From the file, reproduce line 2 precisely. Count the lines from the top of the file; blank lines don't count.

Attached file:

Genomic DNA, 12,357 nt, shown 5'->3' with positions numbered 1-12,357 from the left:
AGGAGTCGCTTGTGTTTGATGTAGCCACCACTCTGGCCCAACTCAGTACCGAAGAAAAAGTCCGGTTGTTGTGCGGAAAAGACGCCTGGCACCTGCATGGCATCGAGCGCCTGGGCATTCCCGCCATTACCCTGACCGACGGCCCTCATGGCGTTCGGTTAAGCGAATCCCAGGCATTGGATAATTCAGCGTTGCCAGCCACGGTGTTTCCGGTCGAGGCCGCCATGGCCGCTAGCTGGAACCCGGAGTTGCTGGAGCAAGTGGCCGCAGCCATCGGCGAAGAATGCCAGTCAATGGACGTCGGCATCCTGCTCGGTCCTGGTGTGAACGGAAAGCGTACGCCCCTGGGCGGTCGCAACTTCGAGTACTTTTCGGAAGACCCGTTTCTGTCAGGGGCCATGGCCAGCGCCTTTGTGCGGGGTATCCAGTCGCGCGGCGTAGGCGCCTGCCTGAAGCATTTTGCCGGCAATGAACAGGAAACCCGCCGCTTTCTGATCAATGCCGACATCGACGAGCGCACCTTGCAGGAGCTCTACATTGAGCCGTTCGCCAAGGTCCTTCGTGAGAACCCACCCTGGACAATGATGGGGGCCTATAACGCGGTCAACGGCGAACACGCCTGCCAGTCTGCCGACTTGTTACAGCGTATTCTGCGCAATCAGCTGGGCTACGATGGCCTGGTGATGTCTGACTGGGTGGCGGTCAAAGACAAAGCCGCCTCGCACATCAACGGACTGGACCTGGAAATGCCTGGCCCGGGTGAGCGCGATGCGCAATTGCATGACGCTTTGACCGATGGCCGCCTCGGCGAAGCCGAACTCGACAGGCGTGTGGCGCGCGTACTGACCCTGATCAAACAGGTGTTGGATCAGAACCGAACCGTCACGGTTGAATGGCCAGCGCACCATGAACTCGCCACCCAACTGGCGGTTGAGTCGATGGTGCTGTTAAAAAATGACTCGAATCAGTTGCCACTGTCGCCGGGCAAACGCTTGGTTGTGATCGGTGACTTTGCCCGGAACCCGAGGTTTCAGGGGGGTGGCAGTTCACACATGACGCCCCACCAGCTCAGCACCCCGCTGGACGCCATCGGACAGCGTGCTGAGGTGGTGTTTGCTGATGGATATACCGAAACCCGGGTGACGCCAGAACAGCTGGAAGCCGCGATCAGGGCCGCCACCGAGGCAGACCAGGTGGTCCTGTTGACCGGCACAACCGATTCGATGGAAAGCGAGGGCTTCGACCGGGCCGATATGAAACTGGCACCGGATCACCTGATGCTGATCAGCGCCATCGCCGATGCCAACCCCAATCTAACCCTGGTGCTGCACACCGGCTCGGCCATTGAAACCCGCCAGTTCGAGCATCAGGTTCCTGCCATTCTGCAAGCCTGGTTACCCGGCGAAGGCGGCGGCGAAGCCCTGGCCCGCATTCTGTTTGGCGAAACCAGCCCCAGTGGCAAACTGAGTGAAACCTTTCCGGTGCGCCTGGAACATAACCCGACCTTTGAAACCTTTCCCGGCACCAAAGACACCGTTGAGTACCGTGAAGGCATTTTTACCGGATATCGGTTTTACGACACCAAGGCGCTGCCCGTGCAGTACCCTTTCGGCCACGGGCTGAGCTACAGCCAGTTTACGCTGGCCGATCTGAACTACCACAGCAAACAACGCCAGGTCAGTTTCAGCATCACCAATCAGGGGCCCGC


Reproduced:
AGGAGTCGCTTGTGTTTGATGTAGCCACCACTCTGGCCCAACTCAGTACCGAAGAAAAAGTCCGGTTGTTGTGCGGAAAAGACGCCTGGCACCTGCATGGCATCGAGCGCCTGGGCATTCCCGCCATTACCCTGACCGACGGCCCTCATGGCGTTCGGTTAAGCGAATCCCAGGCATTGGATAATTCAGCGTTGCCAGCCACGGTGTTTCCGGTCGAGGCCGCCATGGCCGCTAGCTGGAACCCGGAGTTGCTGGAGCAAGTGGCCGCAGCCATCGGCGAAGAATGCCAGTCAATGGACGTCGGCATCCTGCTCGGTCCTGGTGTGAACGGAAAGCGTACGCCCCTGGGCGGTCGCAACTTCGAGTACTTTTCGGAAGACCCGTTTCTGTCAGGGGCCATGGCCAGCGCCTTTGTGCGGGGTATCCAGTCGCGCGGCGTAGGCGCCTGCCTGAAGCATTTTGCCGGCAATGAACAGGAAACCCGCCGCTTTCTGATCAATGCCGACATCGACGAGCGCACCTTGCAGGAGCTCTACATTGAGCCGTTCGCCAAGGTCCTTCGTGAGAACCCACCCTGGACAATGATGGGGGCCTATAACGCGGTCAACGGCGAACACGCCTGCCAGTCTGCCGACTTGTTACAGCGTATTCTGCGCAATCAGCTGGGCTACGATGGCCTGGTGATGTCTGACTGGGTGGCGGTCAAAGACAAAGCCGCCTCGCACATCAACGGACTGGACCTGGAAATGCCTGGCCCGGGTGAGCGCGATGCGCAATTGCATGACGCTTTGACCGATGGCCGCCTCGGCGAAGCCGAACTCGACAGGCGTGTGGCGCGCGTACTGACCCTGATCAAACAGGTGTTGGATCAGAACCGAACCGTCACGGTTGAATGGCCAGCGCACCATGAACTCGCCACCCAACTGGCGGTTGAGTCGATGGTGCTGTTAAAAAATGACTCGAATCAGTTGCCACTGTCGCCGGGCAAACGCTTGGTTGTGATCGGTGACTTTGCCCGGAACCCGAGGTTTCAGGGGGGTGGCAGTTCACACATGACGCCCCACCAGCTCAGCACCCCGCTGGACGCCATCGGACAGCGTGCTGAGGTGGTGTTTGCTGATGGATATACCGAAACCCGGGTGACGCCAGAACAGCTGGAAGCCGCGATCAGGGCCGCCACCGAGGCAGACCAGGTGGTCCTGTTGACCGGCACAACCGATTCGATGGAAAGCGAGGGCTTCGACCGGGCCGATATGAAACTGGCACCGGATCACCTGATGCTGATCAGCGCCATCGCCGATGCCAACCCCAATCTAACCCTGGTGCTGCACACCGGCTCGGCCATTGAAACCCGCCAGTTCGAGCATCAGGTTCCTGCCATTCTGCAAGCCTGGTTACCCGGCGAAGGCGGCGGCGAAGCCCTGGCCCGCATTCTGTTTGGCGAAACCAGCCCCAGTGGCAAACTGAGTGAAACCTTTCCGGTGCGCCTGGAACATAACCCGACCTTTGAAACCTTTCCCGGCACCAAAGACACCGTTGAGTACCGTGAAGGCATTTTTACCGGATATCGGTTTTACGACACCAAGGCGCTGCCCGTGCAGTACCCTTTCGGCCACGGGCTGAGCTACAGCCAGTTTACGCTGGCCGATCTGAACTACCACAGCAAACAACGCCAGGTCAGTTTCAGCATCACCAATCAGGGGCCCGC